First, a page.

British journalist David Robson has a must-read story at The Atlantic about Secular Rescue, the Center For Inquiry-backed project that serves as an “underground railroad” for atheists living in countries where openly questioning God’s existence could be a death sentence.
They’ve helped atheists get out of those countries and get to places where their lives aren’t in danger.
Secular Rescue does not just face challenges abroad in militantly religious countries; due to some unnervingly resilient biases, implicit prejudice against atheists is still prevalent in ostensibly secular Western countries, making it difficult to raise the necessary diplomatic support there for people like [Lubna] Yaseen.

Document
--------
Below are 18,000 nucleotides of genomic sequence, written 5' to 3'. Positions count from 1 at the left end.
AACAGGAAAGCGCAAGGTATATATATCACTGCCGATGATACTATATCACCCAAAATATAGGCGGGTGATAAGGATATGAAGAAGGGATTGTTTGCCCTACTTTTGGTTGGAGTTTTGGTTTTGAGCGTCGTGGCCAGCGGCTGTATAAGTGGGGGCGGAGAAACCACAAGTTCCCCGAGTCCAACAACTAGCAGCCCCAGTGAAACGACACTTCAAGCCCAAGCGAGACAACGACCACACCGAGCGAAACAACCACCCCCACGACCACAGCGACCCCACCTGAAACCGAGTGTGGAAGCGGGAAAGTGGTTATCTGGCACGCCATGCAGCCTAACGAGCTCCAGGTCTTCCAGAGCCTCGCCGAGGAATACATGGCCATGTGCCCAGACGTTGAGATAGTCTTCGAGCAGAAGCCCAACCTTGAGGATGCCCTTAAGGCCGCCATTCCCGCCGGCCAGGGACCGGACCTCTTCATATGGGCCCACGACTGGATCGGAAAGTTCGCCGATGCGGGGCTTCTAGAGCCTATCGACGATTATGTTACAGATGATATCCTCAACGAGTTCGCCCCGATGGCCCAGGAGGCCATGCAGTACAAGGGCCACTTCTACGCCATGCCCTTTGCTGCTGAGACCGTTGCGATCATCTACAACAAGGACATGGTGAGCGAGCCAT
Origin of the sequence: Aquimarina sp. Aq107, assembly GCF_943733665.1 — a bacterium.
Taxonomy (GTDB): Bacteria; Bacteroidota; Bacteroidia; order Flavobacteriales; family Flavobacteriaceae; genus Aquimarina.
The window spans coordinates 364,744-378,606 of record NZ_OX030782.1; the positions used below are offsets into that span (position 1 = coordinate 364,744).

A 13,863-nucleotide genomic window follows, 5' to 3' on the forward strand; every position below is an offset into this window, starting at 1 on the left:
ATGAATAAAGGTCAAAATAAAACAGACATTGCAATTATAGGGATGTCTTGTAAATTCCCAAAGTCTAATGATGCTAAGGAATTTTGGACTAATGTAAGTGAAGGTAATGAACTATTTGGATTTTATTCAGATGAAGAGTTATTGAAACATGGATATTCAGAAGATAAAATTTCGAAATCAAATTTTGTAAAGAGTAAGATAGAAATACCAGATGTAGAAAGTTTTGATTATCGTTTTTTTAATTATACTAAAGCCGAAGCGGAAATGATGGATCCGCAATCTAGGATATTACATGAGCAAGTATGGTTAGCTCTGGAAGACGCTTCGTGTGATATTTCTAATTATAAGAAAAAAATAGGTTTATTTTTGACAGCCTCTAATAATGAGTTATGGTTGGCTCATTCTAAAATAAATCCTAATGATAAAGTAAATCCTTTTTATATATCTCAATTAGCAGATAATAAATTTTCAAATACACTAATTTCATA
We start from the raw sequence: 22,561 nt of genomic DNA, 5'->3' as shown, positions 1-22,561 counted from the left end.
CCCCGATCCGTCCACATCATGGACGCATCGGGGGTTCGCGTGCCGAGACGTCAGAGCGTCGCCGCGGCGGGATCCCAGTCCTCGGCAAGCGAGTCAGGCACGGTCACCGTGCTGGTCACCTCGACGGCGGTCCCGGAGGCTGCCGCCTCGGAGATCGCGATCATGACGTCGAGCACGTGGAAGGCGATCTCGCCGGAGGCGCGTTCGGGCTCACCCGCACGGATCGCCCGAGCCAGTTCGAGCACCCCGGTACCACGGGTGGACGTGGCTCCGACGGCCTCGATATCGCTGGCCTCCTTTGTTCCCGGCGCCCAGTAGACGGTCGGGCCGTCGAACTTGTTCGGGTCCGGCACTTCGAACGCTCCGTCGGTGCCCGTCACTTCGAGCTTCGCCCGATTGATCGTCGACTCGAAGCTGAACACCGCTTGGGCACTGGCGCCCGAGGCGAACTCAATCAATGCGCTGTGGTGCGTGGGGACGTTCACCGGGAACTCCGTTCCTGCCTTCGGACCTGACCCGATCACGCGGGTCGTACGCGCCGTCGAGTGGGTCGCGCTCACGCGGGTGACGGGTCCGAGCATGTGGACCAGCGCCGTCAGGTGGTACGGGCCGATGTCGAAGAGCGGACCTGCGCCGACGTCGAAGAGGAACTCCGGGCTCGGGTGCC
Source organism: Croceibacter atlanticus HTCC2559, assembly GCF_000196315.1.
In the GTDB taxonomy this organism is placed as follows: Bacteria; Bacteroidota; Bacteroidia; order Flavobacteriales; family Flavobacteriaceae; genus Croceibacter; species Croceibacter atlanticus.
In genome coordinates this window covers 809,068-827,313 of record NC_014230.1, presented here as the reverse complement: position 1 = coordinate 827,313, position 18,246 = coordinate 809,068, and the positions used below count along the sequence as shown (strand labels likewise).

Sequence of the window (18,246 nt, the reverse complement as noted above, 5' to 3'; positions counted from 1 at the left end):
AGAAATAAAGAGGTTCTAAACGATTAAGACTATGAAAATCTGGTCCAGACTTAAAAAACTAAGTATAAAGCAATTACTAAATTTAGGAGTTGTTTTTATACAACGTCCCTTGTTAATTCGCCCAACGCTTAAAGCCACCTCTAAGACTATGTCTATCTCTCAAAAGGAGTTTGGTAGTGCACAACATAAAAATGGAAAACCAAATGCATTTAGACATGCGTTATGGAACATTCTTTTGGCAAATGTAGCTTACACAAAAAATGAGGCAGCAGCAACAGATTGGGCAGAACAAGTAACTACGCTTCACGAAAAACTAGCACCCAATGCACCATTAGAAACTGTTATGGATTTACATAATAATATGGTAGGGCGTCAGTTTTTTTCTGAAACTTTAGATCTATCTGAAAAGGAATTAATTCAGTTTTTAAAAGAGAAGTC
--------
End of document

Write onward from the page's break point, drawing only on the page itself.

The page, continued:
Even in states that ostensibly protect religious rights, atheists may have to fear repercussions from vigilante groups. In Iraq, for instance, the right to freedom of conscience is enshrined in the constitution, yet Yaseen faced regular death threats from fundamentalists and got little support from the police. “There is a mob mentality that sanctions violence against people who don’t conform on religious grounds,” [CFI President and CEO Robyn] Blumner said.
This is such an important program, because there are countless people like Yaseen who are determined to speak out against faith-based injustice and for women’s rights, but who understand that being vocal also paints a target on their backs. You can donate to Secular Rescue right here if you’d like to help CFI protect more people like her.
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